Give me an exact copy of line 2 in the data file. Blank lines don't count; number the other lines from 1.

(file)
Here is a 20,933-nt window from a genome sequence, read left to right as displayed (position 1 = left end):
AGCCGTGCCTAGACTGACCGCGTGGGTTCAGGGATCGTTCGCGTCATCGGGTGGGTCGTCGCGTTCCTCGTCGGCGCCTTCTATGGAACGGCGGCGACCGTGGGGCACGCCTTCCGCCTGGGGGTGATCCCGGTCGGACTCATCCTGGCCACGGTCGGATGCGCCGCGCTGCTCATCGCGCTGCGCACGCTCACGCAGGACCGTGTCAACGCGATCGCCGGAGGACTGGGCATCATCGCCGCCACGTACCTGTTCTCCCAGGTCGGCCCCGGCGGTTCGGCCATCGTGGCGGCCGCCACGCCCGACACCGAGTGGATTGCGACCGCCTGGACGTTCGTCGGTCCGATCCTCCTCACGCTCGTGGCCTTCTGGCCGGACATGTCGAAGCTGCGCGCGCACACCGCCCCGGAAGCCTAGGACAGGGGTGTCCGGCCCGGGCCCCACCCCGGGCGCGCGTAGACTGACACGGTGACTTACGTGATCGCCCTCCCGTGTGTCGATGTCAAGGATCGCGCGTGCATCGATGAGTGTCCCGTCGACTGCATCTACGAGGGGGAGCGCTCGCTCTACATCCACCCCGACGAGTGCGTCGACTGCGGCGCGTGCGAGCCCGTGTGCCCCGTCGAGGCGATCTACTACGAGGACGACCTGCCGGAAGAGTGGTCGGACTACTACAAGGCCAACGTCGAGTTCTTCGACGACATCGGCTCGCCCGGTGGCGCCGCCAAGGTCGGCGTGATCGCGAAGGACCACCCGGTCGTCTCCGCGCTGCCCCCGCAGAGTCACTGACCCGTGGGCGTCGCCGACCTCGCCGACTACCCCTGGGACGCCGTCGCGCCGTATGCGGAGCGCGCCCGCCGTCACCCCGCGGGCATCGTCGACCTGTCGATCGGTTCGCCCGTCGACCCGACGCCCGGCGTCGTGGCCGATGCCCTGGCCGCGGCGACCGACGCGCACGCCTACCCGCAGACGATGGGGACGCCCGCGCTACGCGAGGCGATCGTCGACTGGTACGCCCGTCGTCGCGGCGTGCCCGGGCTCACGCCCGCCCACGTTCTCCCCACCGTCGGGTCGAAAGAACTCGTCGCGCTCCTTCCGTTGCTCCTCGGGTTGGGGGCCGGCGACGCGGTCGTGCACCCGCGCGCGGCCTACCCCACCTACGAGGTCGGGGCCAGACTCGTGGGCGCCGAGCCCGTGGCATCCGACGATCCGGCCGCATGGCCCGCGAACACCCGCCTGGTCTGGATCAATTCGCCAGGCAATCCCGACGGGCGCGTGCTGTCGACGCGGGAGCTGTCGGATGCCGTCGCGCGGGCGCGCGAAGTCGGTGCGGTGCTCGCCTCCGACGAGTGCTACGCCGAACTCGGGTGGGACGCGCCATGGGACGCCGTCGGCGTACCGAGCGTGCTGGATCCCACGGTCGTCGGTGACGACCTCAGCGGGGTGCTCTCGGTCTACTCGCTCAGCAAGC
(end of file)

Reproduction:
AGCCGTGCCTAGACTGACCGCGTGGGTTCAGGGATCGTTCGCGTCATCGGGTGGGTCGTCGCGTTCCTCGTCGGCGCCTTCTATGGAACGGCGGCGACCGTGGGGCACGCCTTCCGCCTGGGGGTGATCCCGGTCGGACTCATCCTGGCCACGGTCGGATGCGCCGCGCTGCTCATCGCGCTGCGCACGCTCACGCAGGACCGTGTCAACGCGATCGCCGGAGGACTGGGCATCATCGCCGCCACGTACCTGTTCTCCCAGGTCGGCCCCGGCGGTTCGGCCATCGTGGCGGCCGCCACGCCCGACACCGAGTGGATTGCGACCGCCTGGACGTTCGTCGGTCCGATCCTCCTCACGCTCGTGGCCTTCTGGCCGGACATGTCGAAGCTGCGCGCGCACACCGCCCCGGAAGCCTAGGACAGGGGTGTCCGGCCCGGGCCCCACCCCGGGCGCGCGTAGACTGACACGGTGACTTACGTGATCGCCCTCCCGTGTGTCGATGTCAAGGATCGCGCGTGCATCGATGAGTGTCCCGTCGACTGCATCTACGAGGGGGAGCGCTCGCTCTACATCCACCCCGACGAGTGCGTCGACTGCGGCGCGTGCGAGCCCGTGTGCCCCGTCGAGGCGATCTACTACGAGGACGACCTGCCGGAAGAGTGGTCGGACTACTACAAGGCCAACGTCGAGTTCTTCGACGACATCGGCTCGCCCGGTGGCGCCGCCAAGGTCGGCGTGATCGCGAAGGACCACCCGGTCGTCTCCGCGCTGCCCCCGCAGAGTCACTGACCCGTGGGCGTCGCCGACCTCGCCGACTACCCCTGGGACGCCGTCGCGCCGTATGCGGAGCGCGCCCGCCGTCACCCCGCGGGCATCGTCGACCTGTCGATCGGTTCGCCCGTCGACCCGACGCCCGGCGTCGTGGCCGATGCCCTGGCCGCGGCGACCGACGCGCACGCCTACCCGCAGACGATGGGGACGCCCGCGCTACGCGAGGCGATCGTCGACTGGTACGCCCGTCGTCGCGGCGTGCCCGGGCTCACGCCCGCCCACGTTCTCCCCACCGTCGGGTCGAAAGAACTCGTCGCGCTCCTTCCGTTGCTCCTCGGGTTGGGGGCCGGCGACGCGGTCGTGCACCCGCGCGCGGCCTACCCCACCTACGAGGTCGGGGCCAGACTCGTGGGCGCCGAGCCCGTGGCATCCGACGATCCGGCCGCATGGCCCGCGAACACCCGCCTGGTCTGGATCAATTCGCCAGGCAATCCCGACGGGCGCGTGCTGTCGACGCGGGAGCTGTCGGATGCCGTCGCGCGGGCGCGCGAAGTCGGTGCGGTGCTCGCCTCCGACGAGTGCTACGCCGAACTCGGGTGGGACGCGCCATGGGACGCCGTCGGCGTACCGAGCGTGCTGGATCCCACGGTCGTCGGTGACGACCTCAGCGGGGTGCTCTCGGTCTACTCGCTCAGCAAGC